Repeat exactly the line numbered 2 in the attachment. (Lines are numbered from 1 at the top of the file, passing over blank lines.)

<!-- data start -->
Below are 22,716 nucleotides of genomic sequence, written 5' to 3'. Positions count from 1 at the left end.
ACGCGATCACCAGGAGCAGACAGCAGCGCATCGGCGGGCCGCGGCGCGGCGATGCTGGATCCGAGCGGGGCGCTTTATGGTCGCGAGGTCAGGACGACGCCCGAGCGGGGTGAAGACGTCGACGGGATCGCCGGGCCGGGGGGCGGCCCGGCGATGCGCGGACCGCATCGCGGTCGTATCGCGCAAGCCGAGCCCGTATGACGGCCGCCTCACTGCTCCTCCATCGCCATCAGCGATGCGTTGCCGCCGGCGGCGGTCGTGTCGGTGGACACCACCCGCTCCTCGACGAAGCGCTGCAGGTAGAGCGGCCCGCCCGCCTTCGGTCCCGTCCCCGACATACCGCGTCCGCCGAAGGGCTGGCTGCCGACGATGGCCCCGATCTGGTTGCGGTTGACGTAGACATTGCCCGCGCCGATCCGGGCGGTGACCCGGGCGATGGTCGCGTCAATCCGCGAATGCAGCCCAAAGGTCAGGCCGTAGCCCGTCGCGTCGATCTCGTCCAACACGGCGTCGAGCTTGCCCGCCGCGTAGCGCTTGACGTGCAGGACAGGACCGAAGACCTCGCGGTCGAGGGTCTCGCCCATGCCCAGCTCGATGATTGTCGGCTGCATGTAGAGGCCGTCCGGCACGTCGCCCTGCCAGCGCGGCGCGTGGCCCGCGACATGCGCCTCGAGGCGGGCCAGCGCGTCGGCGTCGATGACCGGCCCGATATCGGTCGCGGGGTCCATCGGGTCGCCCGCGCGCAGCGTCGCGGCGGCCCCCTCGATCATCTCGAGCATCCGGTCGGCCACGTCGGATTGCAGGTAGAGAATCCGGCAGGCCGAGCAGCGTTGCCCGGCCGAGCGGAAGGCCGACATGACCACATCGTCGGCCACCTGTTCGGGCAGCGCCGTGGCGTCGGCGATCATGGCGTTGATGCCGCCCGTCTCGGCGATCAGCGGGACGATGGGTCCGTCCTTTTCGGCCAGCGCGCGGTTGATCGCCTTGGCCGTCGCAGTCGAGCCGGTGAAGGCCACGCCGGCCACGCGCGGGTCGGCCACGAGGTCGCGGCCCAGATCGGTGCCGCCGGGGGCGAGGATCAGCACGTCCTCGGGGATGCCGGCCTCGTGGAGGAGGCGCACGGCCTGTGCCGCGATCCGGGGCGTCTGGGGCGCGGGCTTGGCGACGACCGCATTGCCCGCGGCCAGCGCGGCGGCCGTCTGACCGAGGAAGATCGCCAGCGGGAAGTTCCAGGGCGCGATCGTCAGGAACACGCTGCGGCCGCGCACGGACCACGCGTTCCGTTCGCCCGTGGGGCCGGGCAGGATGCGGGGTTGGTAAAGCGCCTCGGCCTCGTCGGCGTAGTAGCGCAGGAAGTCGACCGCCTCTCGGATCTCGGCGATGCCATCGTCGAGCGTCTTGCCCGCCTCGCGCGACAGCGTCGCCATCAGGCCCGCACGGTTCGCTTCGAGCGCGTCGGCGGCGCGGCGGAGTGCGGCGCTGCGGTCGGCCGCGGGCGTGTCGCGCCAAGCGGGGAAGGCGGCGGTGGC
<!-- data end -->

ACGCGATCACCAGGAGCAGACAGCAGCGCATCGGCGGGCCGCGGCGCGGCGATGCTGGATCCGAGCGGGGCGCTTTATGGTCGCGAGGTCAGGACGACGCCCGAGCGGGGTGAAGACGTCGACGGGATCGCCGGGCCGGGGGGCGGCCCGGCGATGCGCGGACCGCATCGCGGTCGTATCGCGCAAGCCGAGCCCGTATGACGGCCGCCTCACTGCTCCTCCATCGCCATCAGCGATGCGTTGCCGCCGGCGGCGGTCGTGTCGGTGGACACCACCCGCTCCTCGACGAAGCGCTGCAGGTAGAGCGGCCCGCCCGCCTTCGGTCCCGTCCCCGACATACCGCGTCCGCCGAAGGGCTGGCTGCCGACGATGGCCCCGATCTGGTTGCGGTTGACGTAGACATTGCCCGCGCCGATCCGGGCGGTGACCCGGGCGATGGTCGCGTCAATCCGCGAATGCAGCCCAAAGGTCAGGCCGTAGCCCGTCGCGTCGATCTCGTCCAACACGGCGTCGAGCTTGCCCGCCGCGTAGCGCTTGACGTGCAGGACAGGACCGAAGACCTCGCGGTCGAGGGTCTCGCCCATGCCCAGCTCGATGATTGTCGGCTGCATGTAGAGGCCGTCCGGCACGTCGCCCTGCCAGCGCGGCGCGTGGCCCGCGACATGCGCCTCGAGGCGGGCCAGCGCGTCGGCGTCGATGACCGGCCCGATATCGGTCGCGGGGTCCATCGGGTCGCCCGCGCGCAGCGTCGCGGCGGCCCCCTCGATCATCTCGAGCATCCGGTCGGCCACGTCGGATTGCAGGTAGAGAATCCGGCAGGCCGAGCAGCGTTGCCCGGCCGAGCGGAAGGCCGACATGACCACATCGTCGGCCACCTGTTCGGGCAGCGCCGTGGCGTCGGCGATCATGGCGTTGATGCCGCCCGTCTCGGCGATCAGCGGGACGATGGGTCCGTCCTTTTCGGCCAGCGCGCGGTTGATCGCCTTGGCCGTCGCAGTCGAGCCGGTGAAGGCCACGCCGGCCACGCGCGGGTCGGCCACGAGGTCGCGGCCCAGATCGGTGCCGCCGGGGGCGAGGATCAGCACGTCCTCGGGGATGCCGGCCTCGTGGAGGAGGCGCACGGCCTGTGCCGCGATCCGGGGCGTCTGGGGCGCGGGCTTGGCGACGACCGCATTGCCCGCGGCCAGCGCGGCGGCCGTCTGACCGAGGAAGATCGCCAGCGGGAAGTTCCAGGGCGCGATCGTCAGGAACACGCTGCGGCCGCGCACGGACCACGCGTTCCGTTCGCCCGTGGGGCCGGGCAGGATGCGGGGTTGGTAAAGCGCCTCGGCCTCGTCGGCGTAGTAGCGCAGGAAGTCGACCGCCTCTCGGATCTCGGCGATGCCATCGTCGAGCGTCTTGCCCGCCTCGCGCGACAGCGTCGCCATCAGGCCCGCACGGTTCGCTTCGAGCGCGTCGGCGGCGCGGCGGAGTGCGGCGCTGCGGTCGGCCGCGGGCGTGTCGCGCCAAGCGGGGAAGGCGGCGGTGGC